And then back to the G, leading with the second finger. This is tricky for some people, because we get used to playing in a certain order. Whenever I play this chord, I go in this order, 1, 2, 3, or whatever it is. So what this does, is changes the order that you’re actually playing your fingers down. That teaches them to move independently, whenever you put it back into time. It all goes faster. It doesn’t mean you have to do this way all the time. It’s just a practice technique, to get everything faster. Then whenever you do go back, it will just move where it’s going faster. So then we’ll do it with the first finger. We would say okay, the first finger is going from the second fret on 5th string, 2 strings over to the second fret on the third string, and that’s its motion. So it’s basically skipping a string, staying on the same fret, and that’s what that has to do. So now we change from G to D, leading with the first finger first. That and then go that. Now you’re having to put your chords down, using the first finger as the first note that hits. And you can do it with the first finger, which in this case happens to stay the same. So that’s just a couple of techniques that you can do. You can do this with any chords, any combinations of chords. I do recommend that, when you’re learning new chords, that you take it and just pair it up, with one other chord, and practice back and forth. This case we did G and D, back and forth.
Then if you have a whole string of chords that you need to do. Say there’s a song, rapid fires a succession of chords. Instead of practicing the whole thing, take just the first 2 chords, then the second and third chords. Then the third and fourth, and the fourth and fifth, and then put them together in little groups of 3. So really take it apart. Instead of just over, and over, playing chords back and forth, as fast as you can. Instead of just kind of beating it to death, in that way. Take a step back, look at the way that you’re practicing, kind of analyze. Maybe there’s some better way I can do, and then you’re actually practicing. Practicing remember, is solving problems. If we’re not solving problems in our practice, we’re not making the most of our time. So if the problems are still there, at the end of our practice. We haven’t actually gotten closer to them, to solving the problems, then we’re not practicing efficiently. We could be making better us of our time. So just keep an eye on that in our practice, and ask yourself that question. Am I solving the problem? If I’m not, then do something differently, cause whatever you’re doing is not working. If your problems aren’t solving, then you’re not doing the right thing. You should take a step back, and do something different. Alright, that is chords. Practice them well, practice them slowly, and then speed them up. I hope you have a wonderful practice. Be well.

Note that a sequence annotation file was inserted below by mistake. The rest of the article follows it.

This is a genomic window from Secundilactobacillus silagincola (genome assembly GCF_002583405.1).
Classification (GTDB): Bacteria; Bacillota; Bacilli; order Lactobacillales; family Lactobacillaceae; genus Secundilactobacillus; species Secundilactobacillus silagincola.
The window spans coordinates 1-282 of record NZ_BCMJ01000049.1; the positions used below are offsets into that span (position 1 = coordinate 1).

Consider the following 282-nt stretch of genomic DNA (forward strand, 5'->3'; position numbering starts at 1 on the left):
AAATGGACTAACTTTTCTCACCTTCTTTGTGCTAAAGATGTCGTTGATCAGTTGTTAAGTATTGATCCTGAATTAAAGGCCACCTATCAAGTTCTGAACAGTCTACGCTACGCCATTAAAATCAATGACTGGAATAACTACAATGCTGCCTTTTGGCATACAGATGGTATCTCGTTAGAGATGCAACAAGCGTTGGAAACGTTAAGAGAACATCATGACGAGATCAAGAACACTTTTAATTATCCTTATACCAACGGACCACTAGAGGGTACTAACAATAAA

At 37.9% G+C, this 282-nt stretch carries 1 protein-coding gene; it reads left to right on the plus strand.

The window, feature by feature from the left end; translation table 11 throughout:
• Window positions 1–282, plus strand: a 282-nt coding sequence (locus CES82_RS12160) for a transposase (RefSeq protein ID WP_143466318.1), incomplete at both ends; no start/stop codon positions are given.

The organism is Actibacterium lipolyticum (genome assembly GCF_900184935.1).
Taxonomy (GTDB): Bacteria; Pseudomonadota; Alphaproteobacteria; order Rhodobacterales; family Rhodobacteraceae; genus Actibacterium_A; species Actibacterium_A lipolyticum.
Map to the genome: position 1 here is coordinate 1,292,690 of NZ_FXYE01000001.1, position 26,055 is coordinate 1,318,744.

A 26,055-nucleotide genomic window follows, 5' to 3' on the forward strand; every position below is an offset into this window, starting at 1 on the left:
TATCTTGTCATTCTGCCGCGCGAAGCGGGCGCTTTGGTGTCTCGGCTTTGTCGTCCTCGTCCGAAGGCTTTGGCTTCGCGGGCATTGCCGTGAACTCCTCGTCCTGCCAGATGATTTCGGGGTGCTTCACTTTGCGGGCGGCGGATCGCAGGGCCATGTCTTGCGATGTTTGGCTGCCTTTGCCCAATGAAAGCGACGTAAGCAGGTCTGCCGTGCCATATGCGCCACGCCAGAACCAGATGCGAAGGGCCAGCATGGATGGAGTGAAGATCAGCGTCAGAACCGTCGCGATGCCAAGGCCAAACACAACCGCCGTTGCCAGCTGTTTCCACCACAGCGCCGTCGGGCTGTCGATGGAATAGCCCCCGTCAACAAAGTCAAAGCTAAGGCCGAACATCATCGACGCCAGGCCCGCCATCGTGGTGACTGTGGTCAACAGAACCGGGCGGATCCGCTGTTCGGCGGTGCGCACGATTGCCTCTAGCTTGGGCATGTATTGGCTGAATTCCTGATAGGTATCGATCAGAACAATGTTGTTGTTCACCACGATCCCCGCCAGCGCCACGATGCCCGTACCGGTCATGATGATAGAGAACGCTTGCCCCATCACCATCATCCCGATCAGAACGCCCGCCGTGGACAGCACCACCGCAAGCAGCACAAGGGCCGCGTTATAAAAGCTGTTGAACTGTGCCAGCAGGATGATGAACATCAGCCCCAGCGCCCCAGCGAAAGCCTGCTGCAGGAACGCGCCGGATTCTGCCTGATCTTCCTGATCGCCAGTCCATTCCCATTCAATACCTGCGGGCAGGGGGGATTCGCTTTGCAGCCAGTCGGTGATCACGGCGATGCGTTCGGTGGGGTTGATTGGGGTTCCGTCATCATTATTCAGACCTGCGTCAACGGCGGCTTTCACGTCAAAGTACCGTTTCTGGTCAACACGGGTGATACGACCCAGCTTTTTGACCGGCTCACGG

Hi, I’m Allen Mathews.
I started as a folk guitarist, then fell in love with classical guitar in my 20’s. Despite a lot of practice and schooling, I still couldn’t get my music to flow well. I struggled with excess tension. My music sounded forced. And my hands and body were often sore. I got frustrated, and couldn’t see the way forward. Then, over the next decade, I studied with two other stellar teachers – one focused on the technical movements, and one on the musical (he was a concert pianist). In time, I came to discover a new set of formulas and movements. These brought new life and vitality to my practice. Now I help guitarists find more comfort and flow in their music, so they play more beautifully.